Come, the new Jerusalem

Preachers — the sophomore album from indie-rock outfit My Jerusalem, playing Thursday at The Conservatory — is as much indebted to a certain ’80s horror sequel as it is any musical influence.

“I was at my usual coffee shop, and I saw this guy that looked like the creepy old guy from Poltergeist II. I couldn’t get that image out of my head,” front man Jeff Klein said. “I had just gotten this bass guitar, and I went home to tinker with it with that encounter in the back of my mind. That song became ‘Preachers,’ and that song really just set the tone for the whole album.”

Preachers comes three years after My Jerusalem formed out of many other established indie bands, including The Polyphonic Spree, The Twilight Singers, Bishop Allen, Great Northern and The Gutter Twins. That wealth of experience has helped in every way imaginable, be it nabbing spots touring with bands as big as The Wallflowers, X and The Psychedelic Furs (all coming this season) or just functioning in a healthy way. 

“Music is a lot like relationships: My previous relationships taught me what to do and what not to do … how to treat band members and not treat band members,” Klein said. “My past — and everyone else’s — load the groundwork for this, and now we can focus more on having fun.”

And with the respective members having dissimilar (even conflicting) backgrounds — poppy and fun with The Polyphonic Spree and Bishop Allen; conversely dark, dramatic and moody with The Twilight Singers and Great Northern — the end product from My Jerusalem is always delightfully diverse.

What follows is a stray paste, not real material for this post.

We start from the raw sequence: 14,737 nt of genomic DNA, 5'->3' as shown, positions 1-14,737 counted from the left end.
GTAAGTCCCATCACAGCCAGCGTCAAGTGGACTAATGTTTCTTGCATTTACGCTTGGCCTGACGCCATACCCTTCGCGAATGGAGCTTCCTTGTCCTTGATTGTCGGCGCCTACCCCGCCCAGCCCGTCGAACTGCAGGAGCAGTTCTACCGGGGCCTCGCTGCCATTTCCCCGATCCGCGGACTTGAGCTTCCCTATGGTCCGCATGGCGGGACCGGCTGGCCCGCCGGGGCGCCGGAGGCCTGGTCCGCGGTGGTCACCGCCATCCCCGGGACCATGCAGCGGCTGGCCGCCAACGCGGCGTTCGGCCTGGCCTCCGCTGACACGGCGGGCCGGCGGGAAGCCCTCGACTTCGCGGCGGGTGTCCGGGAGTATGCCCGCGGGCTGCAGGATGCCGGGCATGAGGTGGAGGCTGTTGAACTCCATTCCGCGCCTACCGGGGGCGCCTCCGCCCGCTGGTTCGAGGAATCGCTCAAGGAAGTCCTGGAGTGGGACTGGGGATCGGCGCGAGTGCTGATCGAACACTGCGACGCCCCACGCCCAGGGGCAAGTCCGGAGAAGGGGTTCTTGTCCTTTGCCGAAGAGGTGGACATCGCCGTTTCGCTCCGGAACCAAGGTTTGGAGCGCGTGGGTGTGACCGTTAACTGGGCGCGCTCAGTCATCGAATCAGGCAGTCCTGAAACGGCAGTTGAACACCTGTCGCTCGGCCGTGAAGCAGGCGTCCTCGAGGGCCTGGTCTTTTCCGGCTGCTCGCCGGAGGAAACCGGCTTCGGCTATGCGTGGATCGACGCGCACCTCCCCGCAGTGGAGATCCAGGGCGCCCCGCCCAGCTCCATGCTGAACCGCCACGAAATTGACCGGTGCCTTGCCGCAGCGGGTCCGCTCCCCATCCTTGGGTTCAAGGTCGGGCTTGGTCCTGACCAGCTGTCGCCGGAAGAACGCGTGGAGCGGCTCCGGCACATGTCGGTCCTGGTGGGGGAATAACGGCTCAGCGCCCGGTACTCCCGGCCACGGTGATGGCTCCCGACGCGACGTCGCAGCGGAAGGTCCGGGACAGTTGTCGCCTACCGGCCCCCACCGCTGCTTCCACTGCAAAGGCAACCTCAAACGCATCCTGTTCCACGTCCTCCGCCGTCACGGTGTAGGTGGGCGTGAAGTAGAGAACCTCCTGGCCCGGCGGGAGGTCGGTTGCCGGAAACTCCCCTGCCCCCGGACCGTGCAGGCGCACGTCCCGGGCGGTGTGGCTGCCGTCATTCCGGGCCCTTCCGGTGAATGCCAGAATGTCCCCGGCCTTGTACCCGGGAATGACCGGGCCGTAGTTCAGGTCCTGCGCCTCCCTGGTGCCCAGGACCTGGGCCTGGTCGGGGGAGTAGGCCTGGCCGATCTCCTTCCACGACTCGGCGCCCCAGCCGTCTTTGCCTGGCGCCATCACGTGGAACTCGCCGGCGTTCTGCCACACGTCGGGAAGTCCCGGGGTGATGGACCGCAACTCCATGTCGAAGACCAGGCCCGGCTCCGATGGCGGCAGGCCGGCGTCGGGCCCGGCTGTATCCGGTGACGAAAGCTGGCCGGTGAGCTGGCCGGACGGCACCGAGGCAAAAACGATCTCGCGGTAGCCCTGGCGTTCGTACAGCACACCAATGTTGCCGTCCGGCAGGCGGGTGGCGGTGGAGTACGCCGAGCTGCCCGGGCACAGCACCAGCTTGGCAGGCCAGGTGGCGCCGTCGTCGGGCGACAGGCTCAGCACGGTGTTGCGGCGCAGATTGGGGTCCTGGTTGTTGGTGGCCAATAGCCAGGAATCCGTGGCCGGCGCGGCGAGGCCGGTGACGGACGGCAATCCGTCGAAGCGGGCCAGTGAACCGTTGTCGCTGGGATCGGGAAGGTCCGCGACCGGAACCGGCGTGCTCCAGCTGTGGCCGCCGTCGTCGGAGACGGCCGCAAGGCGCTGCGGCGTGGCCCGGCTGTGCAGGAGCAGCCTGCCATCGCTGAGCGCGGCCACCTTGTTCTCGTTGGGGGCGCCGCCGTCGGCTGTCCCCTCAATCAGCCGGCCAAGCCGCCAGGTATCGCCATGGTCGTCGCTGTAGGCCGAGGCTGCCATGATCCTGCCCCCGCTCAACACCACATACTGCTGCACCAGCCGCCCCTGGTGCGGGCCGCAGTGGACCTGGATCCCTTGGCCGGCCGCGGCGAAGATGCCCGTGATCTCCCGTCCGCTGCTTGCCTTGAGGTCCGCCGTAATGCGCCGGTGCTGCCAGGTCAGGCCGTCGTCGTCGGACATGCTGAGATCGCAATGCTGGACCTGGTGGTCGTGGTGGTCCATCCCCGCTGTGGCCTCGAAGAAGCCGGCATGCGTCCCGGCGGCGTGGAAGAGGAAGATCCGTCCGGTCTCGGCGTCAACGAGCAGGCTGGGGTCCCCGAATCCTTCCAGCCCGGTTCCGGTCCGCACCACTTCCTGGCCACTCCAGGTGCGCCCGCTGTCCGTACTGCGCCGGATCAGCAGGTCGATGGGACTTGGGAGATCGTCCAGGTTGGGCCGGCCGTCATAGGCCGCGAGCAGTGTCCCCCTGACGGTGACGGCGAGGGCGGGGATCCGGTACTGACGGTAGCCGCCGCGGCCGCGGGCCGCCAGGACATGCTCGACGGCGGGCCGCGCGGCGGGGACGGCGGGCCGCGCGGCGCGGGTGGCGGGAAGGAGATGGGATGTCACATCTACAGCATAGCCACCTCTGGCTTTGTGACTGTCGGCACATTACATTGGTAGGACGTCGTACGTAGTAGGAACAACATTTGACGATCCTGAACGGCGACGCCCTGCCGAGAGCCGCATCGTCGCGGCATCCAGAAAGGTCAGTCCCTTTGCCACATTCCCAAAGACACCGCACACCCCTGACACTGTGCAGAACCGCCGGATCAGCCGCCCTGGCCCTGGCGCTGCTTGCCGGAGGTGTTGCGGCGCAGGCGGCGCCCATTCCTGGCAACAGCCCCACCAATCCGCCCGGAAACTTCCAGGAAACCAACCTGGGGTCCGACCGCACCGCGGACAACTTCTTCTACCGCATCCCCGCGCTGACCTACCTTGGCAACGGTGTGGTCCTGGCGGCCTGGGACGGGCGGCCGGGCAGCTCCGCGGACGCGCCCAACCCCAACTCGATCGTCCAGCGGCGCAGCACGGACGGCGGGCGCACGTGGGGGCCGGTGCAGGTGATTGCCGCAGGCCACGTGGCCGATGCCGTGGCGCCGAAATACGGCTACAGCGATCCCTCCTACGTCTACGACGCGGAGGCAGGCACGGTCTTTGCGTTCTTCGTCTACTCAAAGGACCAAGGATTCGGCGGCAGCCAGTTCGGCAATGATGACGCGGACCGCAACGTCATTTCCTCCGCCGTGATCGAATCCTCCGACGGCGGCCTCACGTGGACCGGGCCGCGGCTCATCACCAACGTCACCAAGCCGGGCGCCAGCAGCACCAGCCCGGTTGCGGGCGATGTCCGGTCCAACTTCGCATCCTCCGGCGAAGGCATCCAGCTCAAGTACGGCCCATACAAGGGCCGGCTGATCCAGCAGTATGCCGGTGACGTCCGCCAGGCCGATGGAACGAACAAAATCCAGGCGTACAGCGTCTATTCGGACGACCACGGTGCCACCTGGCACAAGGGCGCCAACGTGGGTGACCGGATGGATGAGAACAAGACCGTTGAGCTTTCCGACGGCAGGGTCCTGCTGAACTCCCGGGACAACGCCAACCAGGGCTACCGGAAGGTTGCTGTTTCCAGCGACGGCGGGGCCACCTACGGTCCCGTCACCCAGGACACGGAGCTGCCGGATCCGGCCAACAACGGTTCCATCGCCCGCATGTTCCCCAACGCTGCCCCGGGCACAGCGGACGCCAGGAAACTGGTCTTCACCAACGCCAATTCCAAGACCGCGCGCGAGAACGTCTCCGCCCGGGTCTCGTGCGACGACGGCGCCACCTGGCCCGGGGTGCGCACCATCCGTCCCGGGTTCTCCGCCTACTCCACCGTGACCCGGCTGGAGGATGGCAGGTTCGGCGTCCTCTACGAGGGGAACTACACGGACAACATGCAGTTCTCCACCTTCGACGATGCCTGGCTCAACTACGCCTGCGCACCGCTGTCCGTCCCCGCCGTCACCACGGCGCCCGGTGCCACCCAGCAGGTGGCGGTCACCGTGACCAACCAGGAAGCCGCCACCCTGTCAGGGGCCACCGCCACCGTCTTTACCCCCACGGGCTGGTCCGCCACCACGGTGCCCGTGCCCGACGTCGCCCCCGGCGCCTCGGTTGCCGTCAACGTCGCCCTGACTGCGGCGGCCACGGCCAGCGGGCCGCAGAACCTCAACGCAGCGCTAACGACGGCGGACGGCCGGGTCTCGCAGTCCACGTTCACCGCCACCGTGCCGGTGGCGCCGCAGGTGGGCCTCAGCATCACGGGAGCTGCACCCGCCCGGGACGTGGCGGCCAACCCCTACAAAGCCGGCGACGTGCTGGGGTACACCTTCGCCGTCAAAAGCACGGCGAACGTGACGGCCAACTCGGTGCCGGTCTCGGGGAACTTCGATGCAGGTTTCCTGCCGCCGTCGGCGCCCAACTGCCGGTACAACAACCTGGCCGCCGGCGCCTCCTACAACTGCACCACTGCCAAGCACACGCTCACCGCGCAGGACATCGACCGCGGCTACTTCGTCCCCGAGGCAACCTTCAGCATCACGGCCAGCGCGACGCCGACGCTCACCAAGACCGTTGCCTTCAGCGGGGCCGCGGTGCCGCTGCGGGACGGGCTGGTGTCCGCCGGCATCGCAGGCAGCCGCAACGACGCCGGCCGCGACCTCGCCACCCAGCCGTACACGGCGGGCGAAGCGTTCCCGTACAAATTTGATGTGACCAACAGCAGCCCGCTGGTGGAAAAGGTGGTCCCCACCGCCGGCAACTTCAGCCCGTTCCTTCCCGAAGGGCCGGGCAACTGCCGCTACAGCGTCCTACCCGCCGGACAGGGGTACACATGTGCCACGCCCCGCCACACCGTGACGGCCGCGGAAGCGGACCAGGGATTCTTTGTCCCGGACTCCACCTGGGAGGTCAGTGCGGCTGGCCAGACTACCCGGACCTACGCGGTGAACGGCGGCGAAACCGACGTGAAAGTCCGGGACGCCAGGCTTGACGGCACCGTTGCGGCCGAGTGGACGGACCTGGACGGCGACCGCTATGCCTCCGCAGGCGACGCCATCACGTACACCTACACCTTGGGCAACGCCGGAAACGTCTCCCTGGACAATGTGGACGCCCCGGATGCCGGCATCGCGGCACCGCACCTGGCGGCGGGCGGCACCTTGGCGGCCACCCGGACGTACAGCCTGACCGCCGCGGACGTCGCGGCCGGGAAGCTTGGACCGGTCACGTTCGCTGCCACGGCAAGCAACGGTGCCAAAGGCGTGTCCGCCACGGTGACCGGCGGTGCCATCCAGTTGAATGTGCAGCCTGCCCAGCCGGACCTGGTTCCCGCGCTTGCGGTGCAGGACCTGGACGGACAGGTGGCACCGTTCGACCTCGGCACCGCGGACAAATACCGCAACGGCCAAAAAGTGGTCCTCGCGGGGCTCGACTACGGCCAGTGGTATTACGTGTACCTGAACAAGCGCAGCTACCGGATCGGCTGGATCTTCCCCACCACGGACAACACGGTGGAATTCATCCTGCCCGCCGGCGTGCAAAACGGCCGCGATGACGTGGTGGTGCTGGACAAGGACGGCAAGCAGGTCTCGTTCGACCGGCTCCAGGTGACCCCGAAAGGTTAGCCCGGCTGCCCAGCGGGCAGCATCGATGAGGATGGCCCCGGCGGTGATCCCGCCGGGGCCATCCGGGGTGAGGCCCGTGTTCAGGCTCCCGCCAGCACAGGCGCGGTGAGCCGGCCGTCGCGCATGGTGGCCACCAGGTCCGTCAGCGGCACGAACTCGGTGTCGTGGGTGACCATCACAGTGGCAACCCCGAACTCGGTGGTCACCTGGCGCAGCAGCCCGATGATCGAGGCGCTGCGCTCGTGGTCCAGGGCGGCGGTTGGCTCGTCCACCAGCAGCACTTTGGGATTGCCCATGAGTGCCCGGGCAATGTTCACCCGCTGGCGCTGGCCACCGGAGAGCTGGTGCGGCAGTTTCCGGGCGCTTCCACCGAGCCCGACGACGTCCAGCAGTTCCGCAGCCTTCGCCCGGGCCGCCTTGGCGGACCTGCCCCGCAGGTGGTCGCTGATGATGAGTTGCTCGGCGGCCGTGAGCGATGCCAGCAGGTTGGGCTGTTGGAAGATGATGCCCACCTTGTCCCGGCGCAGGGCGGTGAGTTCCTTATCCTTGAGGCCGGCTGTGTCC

“It’s a great thing. None of us are coming from the same place, and everyone has something different to offer,” Klein said. “It makes things interesting.

It’s why we have a variety in our songs. No two are too much alike, and it makes things more palatable, to me at least.”

While Klein and company are proud of their 2010 debut, Gone for Good, My Jerusalem feels like its found itself with Preachers.

“It’s a much more mature record and a little darker. I have a lot more fun playing these songs, and I feel like it’s a more honest record. Sonically and lyrically, it really fits our personalities a lot better,” he said. “It started out as a half-assed bunch of friends making a record. Now we are all on the same page. It’s a family, and it feels like home.”

Joshua Boydston

This material falls under the archives category because it was imported from our previous website. It will eventually be filtered into the proper category as time allows.

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